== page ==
The Long Power Emergency – June 19, 2013
From today’s brief in the Centre Daily Times – Penn State conducting energy test:
“Penn State employees are being urged to shut off all unneeded lights, coffee pots and other items that plug into an outlet for an hour Thursday afternoon to see how much it lowers the electrical load.
The test from 4 to 5 p.m. Thursday is to see how much the university can reduce its capacity during a power emergency. It’s part of an emergency demand response program in which participants would pledge to reduce their energy use to avoid a blackout.
A test last year reduced the power load by 17,000 kw, or nearly 40 percent of the normal load.
Last year, Penn State spent $15 million on electricity for the University Park campus.
Penn State recommends that employees shut off all office equipment and lights; unplug all electronic devices, such as cellphones and digital cameras; keep outside doors closed in air-conditioned buildings and close all windows.”
I’ve been thinking the last few days about the question of whether Penn State’s public commitment to converting the West Campus Steam Plant from coal to natural gas – and from primarily steam production to a split between steam production and gas distribution to private customers on the Borough’s west side through an expanded-capacity Columbia Gas step-down facility – is motivated by practical calculations about how to meet campus energy needs, or by political calculations about how to meet the university’s financial needs through facilitating donations by oil and gas corporations.
Penn State officials haven’t publicly released internal reports containing energy sourcing and use data for a variety of potential energy systems, nor have they released a copy of the 30-year contract they’ve signed with Columbia Gas to supply gas to the West Campus plant, possibly at a discounted rate in exchange for use of the building as a distribution hub.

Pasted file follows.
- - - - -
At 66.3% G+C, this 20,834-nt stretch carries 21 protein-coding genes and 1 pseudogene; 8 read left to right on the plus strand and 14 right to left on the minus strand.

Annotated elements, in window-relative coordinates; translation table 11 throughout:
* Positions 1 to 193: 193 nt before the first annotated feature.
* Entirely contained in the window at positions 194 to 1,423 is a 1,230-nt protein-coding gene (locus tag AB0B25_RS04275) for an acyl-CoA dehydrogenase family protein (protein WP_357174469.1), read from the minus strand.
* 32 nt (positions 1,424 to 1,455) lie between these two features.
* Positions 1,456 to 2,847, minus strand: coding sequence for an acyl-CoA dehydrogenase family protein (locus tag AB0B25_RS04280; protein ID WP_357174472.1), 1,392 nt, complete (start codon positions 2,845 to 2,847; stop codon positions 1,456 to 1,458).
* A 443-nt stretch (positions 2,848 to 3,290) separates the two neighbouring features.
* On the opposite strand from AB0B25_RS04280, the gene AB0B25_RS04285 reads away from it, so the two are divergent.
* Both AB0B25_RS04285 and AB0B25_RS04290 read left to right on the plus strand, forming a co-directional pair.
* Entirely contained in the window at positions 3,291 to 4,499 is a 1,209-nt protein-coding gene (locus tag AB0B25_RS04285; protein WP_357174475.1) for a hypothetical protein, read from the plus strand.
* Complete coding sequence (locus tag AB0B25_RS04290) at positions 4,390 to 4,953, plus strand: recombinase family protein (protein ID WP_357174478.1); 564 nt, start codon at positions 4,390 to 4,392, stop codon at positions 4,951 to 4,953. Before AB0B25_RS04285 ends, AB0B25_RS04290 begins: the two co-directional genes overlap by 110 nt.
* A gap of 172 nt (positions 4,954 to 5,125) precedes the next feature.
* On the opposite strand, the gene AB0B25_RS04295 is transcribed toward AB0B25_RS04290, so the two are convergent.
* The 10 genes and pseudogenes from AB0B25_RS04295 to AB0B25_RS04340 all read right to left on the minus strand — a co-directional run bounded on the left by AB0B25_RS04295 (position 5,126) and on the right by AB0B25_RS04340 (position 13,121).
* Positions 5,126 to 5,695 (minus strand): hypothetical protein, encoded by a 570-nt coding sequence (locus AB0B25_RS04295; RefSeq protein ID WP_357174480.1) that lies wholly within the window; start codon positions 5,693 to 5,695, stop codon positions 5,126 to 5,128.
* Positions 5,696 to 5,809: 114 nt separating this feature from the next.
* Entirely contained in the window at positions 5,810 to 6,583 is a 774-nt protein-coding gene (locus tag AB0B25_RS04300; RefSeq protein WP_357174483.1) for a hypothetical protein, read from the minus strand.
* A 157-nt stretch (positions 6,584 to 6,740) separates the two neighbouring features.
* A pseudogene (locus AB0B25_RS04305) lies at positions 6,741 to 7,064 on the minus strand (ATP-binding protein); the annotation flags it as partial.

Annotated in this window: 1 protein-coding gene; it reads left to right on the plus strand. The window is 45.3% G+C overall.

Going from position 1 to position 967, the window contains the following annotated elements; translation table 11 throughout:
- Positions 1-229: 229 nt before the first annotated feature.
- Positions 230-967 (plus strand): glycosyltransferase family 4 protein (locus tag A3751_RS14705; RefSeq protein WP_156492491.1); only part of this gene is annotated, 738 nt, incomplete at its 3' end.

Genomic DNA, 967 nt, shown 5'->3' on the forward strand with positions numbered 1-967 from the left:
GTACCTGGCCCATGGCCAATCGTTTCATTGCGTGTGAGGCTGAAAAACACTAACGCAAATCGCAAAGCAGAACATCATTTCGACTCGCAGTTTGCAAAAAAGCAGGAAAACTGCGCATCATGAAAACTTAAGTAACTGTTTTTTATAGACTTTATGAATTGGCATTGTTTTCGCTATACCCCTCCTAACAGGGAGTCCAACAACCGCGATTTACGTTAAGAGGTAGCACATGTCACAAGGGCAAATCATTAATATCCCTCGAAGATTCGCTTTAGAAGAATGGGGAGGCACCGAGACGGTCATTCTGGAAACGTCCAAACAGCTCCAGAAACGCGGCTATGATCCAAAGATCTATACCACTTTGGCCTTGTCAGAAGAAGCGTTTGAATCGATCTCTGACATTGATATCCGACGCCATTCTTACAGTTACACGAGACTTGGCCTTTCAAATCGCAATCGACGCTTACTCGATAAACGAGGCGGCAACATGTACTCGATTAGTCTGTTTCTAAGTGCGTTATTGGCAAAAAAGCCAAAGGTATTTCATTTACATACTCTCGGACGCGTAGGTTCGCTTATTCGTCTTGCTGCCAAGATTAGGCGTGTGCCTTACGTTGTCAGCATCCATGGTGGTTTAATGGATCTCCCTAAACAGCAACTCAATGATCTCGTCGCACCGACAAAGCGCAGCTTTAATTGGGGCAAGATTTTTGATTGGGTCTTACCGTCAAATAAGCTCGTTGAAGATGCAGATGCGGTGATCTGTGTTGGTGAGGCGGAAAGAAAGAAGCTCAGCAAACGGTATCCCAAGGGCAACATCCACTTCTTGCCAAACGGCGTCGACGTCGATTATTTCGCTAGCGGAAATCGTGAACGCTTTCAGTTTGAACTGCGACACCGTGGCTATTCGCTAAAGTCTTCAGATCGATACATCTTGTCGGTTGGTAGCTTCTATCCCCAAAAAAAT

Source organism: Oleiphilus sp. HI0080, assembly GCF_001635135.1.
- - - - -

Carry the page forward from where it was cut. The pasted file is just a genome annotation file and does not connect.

And I couldn’t find information online about what organizations are funding the new Institute for Natural Gas Research (INGaR) at Penn State.
But the comments at the May 16 Planning Commission meeting about putting visitors’ parking at the West Campus Steam Plant, along with the attractive architectural facade planned for the north-facing side of the complex, suggest that the building will be more than just administrative offices for supervising power plant operations.
Those facts suggest that a key part of the conversion plan is creating an appealing headquarters for offices where Penn State staff can actively promote natural gas use to visiting planners from other communities and institutions, which supports the notion that oil and gas corporations may be the key source of financial support for INGaR.
We already know that replacing the 70,000 tons of coal used annually in the West Campus Steam Plant each year would not require a 12″/400 psi transmission pipeline; OPP’s Rob Cooper said at the May 16 meeting that the university could fully operate the plant with roughly a 6″ to 8″ line, and a 6″ line already feeds the plant with some capacity to spare through the step-down distribution lines.
Cooper alluded to the “embedded value” of the existing utility infrastructure – all the steam tunnels painstakingly installed across campus over the years. Those tunnels would become stranded assets if the university skipped the natural gas “bridge” and moved directly to comprehensive conservation and carefully targetted renewables.
And it is admittedly hard to let go of a complicated investment gone sour. Even when circumstances change and the investment becomes a losing proposition, there’s an emotional bond. Still, the sensible response to a dead-end strategy is to change course as soon as possible, and start investing in infrastructure that’s easier to operate and maintain under conditions including resource scarcity, environmental instability and shrinking budgets.
For those who believe industry hype, it makes sense to tie the University’s financial future to the gas industry. But it’s a problematic financial strategy if it turns out fossil fuel corporations are the key funders for INGaR, because many natural gas drilling companies are in tough financial straits themselves. Over the past few years, the glutted market drove prices down to the point where it cost more to produce the gas than the sales price, while production decline rates – studied across 65,000 wells – hover between 79 and 95% after just three years.
Even as the sales price has risen over the last year, production has remained fairly flat and corporations have been selling off assets to raise cash, flipping the land to suckers getting into the market at the end of the boom. See, for example, Chesapeake Energy.
With support and direction from Penn State leaders, University staff have proven they can reduce their load for one hour by 40% as a test of preparedness for short-duration power emergencies like blackouts.
With stronger support and more courageous, long-range leadership from the Board of Trustees, Penn State as a whole is clearly capable of reducing energy use consistently, in response to the ongoing power emergency of rising fossil fuel extraction costs, climate change and economic contraction.